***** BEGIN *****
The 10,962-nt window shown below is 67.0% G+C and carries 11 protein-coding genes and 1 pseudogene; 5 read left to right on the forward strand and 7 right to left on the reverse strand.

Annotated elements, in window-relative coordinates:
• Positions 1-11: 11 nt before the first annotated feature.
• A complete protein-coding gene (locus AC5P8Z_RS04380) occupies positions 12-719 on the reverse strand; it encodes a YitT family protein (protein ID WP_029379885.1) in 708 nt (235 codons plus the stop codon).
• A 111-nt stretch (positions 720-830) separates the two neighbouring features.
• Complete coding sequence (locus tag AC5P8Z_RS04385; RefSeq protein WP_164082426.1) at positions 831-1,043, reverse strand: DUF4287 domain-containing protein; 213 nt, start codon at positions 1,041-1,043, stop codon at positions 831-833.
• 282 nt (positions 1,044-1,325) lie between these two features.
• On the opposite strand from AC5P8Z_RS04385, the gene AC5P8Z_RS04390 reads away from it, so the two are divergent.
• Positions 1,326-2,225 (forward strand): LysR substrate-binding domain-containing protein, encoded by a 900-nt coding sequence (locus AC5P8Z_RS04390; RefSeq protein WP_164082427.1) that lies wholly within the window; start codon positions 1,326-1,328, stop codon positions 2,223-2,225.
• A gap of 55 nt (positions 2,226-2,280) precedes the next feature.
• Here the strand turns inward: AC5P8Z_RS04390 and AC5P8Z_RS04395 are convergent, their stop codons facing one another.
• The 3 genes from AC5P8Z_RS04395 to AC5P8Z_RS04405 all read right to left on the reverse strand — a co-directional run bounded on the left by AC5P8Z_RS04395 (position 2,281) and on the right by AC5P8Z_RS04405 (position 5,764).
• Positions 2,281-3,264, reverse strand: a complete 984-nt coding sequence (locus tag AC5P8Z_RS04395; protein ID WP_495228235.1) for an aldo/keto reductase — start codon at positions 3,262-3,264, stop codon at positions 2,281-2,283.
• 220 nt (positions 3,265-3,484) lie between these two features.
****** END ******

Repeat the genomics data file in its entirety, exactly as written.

The 10,962-nt window shown below is 67.0% G+C and carries 11 protein-coding genes and 1 pseudogene; 5 read left to right on the forward strand and 7 right to left on the reverse strand.

Annotated elements, in window-relative coordinates:
• Positions 1-11: 11 nt before the first annotated feature.
• A complete protein-coding gene (locus AC5P8Z_RS04380) occupies positions 12-719 on the reverse strand; it encodes a YitT family protein (protein ID WP_029379885.1) in 708 nt (235 codons plus the stop codon).
• A 111-nt stretch (positions 720-830) separates the two neighbouring features.
• Complete coding sequence (locus tag AC5P8Z_RS04385; RefSeq protein WP_164082426.1) at positions 831-1,043, reverse strand: DUF4287 domain-containing protein; 213 nt, start codon at positions 1,041-1,043, stop codon at positions 831-833.
• 282 nt (positions 1,044-1,325) lie between these two features.
• On the opposite strand from AC5P8Z_RS04385, the gene AC5P8Z_RS04390 reads away from it, so the two are divergent.
• Positions 1,326-2,225 (forward strand): LysR substrate-binding domain-containing protein, encoded by a 900-nt coding sequence (locus AC5P8Z_RS04390; RefSeq protein WP_164082427.1) that lies wholly within the window; start codon positions 1,326-1,328, stop codon positions 2,223-2,225.
• A gap of 55 nt (positions 2,226-2,280) precedes the next feature.
• Here the strand turns inward: AC5P8Z_RS04390 and AC5P8Z_RS04395 are convergent, their stop codons facing one another.
• The 3 genes from AC5P8Z_RS04395 to AC5P8Z_RS04405 all read right to left on the reverse strand — a co-directional run bounded on the left by AC5P8Z_RS04395 (position 2,281) and on the right by AC5P8Z_RS04405 (position 5,764).
• Positions 2,281-3,264, reverse strand: a complete 984-nt coding sequence (locus tag AC5P8Z_RS04395; protein ID WP_495228235.1) for an aldo/keto reductase — start codon at positions 3,262-3,264, stop codon at positions 2,281-2,283.
• 220 nt (positions 3,265-3,484) lie between these two features.